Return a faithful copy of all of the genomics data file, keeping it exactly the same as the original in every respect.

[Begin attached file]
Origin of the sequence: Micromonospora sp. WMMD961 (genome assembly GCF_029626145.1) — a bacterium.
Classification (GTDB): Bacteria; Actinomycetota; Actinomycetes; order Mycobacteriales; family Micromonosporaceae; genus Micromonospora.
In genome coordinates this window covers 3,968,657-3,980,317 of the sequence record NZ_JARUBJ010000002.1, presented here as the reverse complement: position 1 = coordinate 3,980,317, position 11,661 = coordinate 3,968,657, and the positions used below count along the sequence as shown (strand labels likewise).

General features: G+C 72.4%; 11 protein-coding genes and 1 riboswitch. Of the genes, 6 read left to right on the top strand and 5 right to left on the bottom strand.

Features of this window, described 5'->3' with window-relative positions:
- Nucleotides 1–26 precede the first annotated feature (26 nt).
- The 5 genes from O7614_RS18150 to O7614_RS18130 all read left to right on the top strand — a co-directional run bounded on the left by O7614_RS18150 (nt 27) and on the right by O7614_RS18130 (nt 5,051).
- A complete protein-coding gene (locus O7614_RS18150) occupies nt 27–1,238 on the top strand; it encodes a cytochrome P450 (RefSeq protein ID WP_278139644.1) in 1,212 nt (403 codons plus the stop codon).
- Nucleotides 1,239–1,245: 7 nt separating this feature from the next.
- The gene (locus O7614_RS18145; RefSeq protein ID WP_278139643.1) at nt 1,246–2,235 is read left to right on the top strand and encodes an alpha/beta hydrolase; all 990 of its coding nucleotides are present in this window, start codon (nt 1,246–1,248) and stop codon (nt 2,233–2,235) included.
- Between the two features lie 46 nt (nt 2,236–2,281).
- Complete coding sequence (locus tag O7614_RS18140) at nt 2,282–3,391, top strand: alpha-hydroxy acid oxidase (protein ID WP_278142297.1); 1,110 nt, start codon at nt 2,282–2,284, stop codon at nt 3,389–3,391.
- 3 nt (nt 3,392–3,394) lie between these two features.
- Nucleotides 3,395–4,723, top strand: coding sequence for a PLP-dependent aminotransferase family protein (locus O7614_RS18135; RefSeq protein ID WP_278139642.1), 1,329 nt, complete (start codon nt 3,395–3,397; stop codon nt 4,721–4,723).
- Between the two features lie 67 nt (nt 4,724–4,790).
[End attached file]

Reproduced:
Origin of the sequence: Micromonospora sp. WMMD961 (genome assembly GCF_029626145.1) — a bacterium.
Classification (GTDB): Bacteria; Actinomycetota; Actinomycetes; order Mycobacteriales; family Micromonosporaceae; genus Micromonospora.
In genome coordinates this window covers 3,968,657-3,980,317 of the sequence record NZ_JARUBJ010000002.1, presented here as the reverse complement: position 1 = coordinate 3,980,317, position 11,661 = coordinate 3,968,657, and the positions used below count along the sequence as shown (strand labels likewise).

General features: G+C 72.4%; 11 protein-coding genes and 1 riboswitch. Of the genes, 6 read left to right on the top strand and 5 right to left on the bottom strand.

Features of this window, described 5'->3' with window-relative positions:
- Nucleotides 1–26 precede the first annotated feature (26 nt).
- The 5 genes from O7614_RS18150 to O7614_RS18130 all read left to right on the top strand — a co-directional run bounded on the left by O7614_RS18150 (nt 27) and on the right by O7614_RS18130 (nt 5,051).
- A complete protein-coding gene (locus O7614_RS18150) occupies nt 27–1,238 on the top strand; it encodes a cytochrome P450 (RefSeq protein ID WP_278139644.1) in 1,212 nt (403 codons plus the stop codon).
- Nucleotides 1,239–1,245: 7 nt separating this feature from the next.
- The gene (locus O7614_RS18145; RefSeq protein ID WP_278139643.1) at nt 1,246–2,235 is read left to right on the top strand and encodes an alpha/beta hydrolase; all 990 of its coding nucleotides are present in this window, start codon (nt 1,246–1,248) and stop codon (nt 2,233–2,235) included.
- Between the two features lie 46 nt (nt 2,236–2,281).
- Complete coding sequence (locus tag O7614_RS18140) at nt 2,282–3,391, top strand: alpha-hydroxy acid oxidase (protein ID WP_278142297.1); 1,110 nt, start codon at nt 2,282–2,284, stop codon at nt 3,389–3,391.
- 3 nt (nt 3,392–3,394) lie between these two features.
- Nucleotides 3,395–4,723, top strand: coding sequence for a PLP-dependent aminotransferase family protein (locus O7614_RS18135; RefSeq protein ID WP_278139642.1), 1,329 nt, complete (start codon nt 3,395–3,397; stop codon nt 4,721–4,723).
- Between the two features lie 67 nt (nt 4,724–4,790).